Is Ad Blocking Killing The Video Star Too?

Posted by Adam Hyland

12 April

We’ve been hearing about it for a while now within the digital marketing sphere: video is the way to go in terms of consumer engagement. It is true that video is proving to be a very effective means to attract and engage with a target market and to drive them down the conversion path, but its popularity within digital marketing departments and digital agencies means that there is a danger of this medium being overused. The consequence? We are already seeing the backlash previously faced by paid for advertising in the form of that familiar nemesis – ad blocking.

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The scourge of advertisers everywhere, ad blocking has necessitated a shift in approach by marketers to focus not just on pasting paid for content all over the internet, but to offer valuable and relevant information consumers will actually want to read. That is beginning to apply to what consumers will actually want to watch, too.

There’s no doubt that digital marketing folk have bought into video marketing wholesale, and with good reason. It’s one of the main content types driving engagement on websites. According to research by Cisco, 69% of all global consumer internet traffic will be video by the end of this year (80% by 2019). Nielsen claim that  64% of marketers expect video marketing to be the major player in their online marketing strategies, with more than half seeing it as the best format for increased ROI.

Why? Because as Forrester sum it up quite well, saying that  ‘a minute of video is worth 1.8million words. Videos stick. Consumers remember viewing them, and are influenced by what they see, they can be shared easily, and they provide more entertainment and visual stimulus than the written word. We are, it would seem, still storytellers at heart, and video is the perfect medium for boosting website traffic and online marketing objectives.

However, the proliferation of video as a marketing tool, whether on a website, blog or social media, has led to many jumping on the bandwagon without giving much thought to what content they are producing, and as in most cases, just a small percentage of bad, unplanned video content can ruin it for everyone, as a mondaynote.com blog details.

Block Party

That’s where ad blocking comes in. Consumers no longer want to watch irrelevant video content any more than they want to see irrelevant ads or content that doesn’t help them with their challenges or pain points. They want to be informed, entertained, to become part of a story and engage with it. Just as so many have done with those pop-ups, scroll ads or sidebar pieces of content, consumers are beginning to block video.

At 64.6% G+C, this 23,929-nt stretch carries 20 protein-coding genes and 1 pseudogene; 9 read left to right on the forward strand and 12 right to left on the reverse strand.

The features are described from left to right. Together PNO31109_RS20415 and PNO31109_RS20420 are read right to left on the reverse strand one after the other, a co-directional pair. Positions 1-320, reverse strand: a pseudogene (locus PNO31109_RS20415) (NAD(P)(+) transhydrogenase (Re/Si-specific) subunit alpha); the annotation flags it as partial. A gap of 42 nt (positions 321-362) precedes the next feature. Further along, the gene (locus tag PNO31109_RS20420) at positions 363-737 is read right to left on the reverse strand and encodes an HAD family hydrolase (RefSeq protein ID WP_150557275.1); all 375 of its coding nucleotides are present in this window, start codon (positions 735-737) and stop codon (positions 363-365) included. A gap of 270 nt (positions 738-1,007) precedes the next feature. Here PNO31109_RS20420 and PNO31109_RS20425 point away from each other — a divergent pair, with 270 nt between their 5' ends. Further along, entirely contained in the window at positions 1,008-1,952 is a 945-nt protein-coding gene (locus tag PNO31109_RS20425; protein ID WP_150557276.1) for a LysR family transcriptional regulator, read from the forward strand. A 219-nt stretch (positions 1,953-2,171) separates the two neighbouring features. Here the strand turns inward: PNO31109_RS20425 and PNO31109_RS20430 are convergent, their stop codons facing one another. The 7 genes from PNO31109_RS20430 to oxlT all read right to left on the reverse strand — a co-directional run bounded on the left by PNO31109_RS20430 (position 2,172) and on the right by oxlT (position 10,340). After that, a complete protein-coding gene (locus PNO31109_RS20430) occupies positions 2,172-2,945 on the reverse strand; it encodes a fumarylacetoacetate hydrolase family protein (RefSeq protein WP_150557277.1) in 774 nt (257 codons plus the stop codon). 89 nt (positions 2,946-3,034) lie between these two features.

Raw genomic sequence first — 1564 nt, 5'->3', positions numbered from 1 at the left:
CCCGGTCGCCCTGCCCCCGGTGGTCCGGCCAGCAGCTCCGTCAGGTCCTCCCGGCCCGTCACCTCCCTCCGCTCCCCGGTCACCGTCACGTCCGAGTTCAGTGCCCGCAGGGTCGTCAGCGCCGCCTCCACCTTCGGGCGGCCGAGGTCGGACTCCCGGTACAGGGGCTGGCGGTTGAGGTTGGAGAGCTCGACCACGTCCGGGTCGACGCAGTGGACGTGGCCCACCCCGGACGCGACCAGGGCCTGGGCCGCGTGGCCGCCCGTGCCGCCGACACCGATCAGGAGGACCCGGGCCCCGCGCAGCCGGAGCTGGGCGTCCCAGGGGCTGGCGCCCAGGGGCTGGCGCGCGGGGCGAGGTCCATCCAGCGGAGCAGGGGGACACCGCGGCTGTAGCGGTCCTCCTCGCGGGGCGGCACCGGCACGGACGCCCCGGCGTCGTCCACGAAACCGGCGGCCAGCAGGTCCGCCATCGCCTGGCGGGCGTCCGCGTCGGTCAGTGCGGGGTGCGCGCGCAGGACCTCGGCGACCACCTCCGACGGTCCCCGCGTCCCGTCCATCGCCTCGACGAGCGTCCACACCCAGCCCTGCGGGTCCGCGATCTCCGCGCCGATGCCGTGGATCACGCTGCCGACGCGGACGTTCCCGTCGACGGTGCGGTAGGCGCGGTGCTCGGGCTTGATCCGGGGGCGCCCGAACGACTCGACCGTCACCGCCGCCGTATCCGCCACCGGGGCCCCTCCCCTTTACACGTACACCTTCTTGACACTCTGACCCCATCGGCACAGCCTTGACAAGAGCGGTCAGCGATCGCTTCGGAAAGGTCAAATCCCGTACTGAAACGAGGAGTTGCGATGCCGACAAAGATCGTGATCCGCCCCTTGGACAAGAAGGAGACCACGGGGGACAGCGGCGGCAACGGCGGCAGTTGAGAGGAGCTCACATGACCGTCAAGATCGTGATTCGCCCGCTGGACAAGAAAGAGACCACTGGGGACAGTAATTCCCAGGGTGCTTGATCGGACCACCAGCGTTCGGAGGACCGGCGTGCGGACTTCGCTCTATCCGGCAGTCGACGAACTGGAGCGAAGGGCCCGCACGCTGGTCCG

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According to a martechtoday.com blog, video ads are now getting hit not only with the same ad blocking vigour, but are actually being hit extra hard. If the video ad just appears without context, it, as Gandalf says, shall not pass. With a third of online consumers using ad block software (increasing by a quarter every year), brands and marketing agencies have tried to tackle the problem through whitelists or stubborn refusal to play by other rules, adopting detection to ban users.

Ad blocking software doesn’t specifically pick out video ads, it simply includes them under the same banner of ‘unwanted’ ads, but there are other challenges video ads face, from an intrusion point of view. It’s also important to note that while there is a rise in video ad blocking, this is pretty much in line with the rise in ad blocking in general, and the rise in the amount of video content out there. The more videos there are, the more there are that will be blocked.

Anybody who has ever been on the bus and had a particularly annoying autoplay ad with sound appear on their device can attest to the problem first-hand. Similarly, ads that can’t be skipped until a certain amount of time has passed is no friend to anybody, not the consumer, and certainly not the marketer who will meet not with customer engagement, but with frustration and a solemn vow never to use that site again.

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So, what can marketers and advertisers do to overcome this challenge? Well, as with written content, the answer lies in providing the type of content people want to see, becoming, as HubSpot preach, inbound (interesting, relevant and compelling) rather than outbound (intrusive, demanding and irrelevant). It also requires tailoring content for the market – for example, with 62% of all ad blocking software being on mobile according to BusinessInsider.com, it’s worth looking at ways to counter this or change tack to become more accessible and user-friendly on the trusty hand-held device.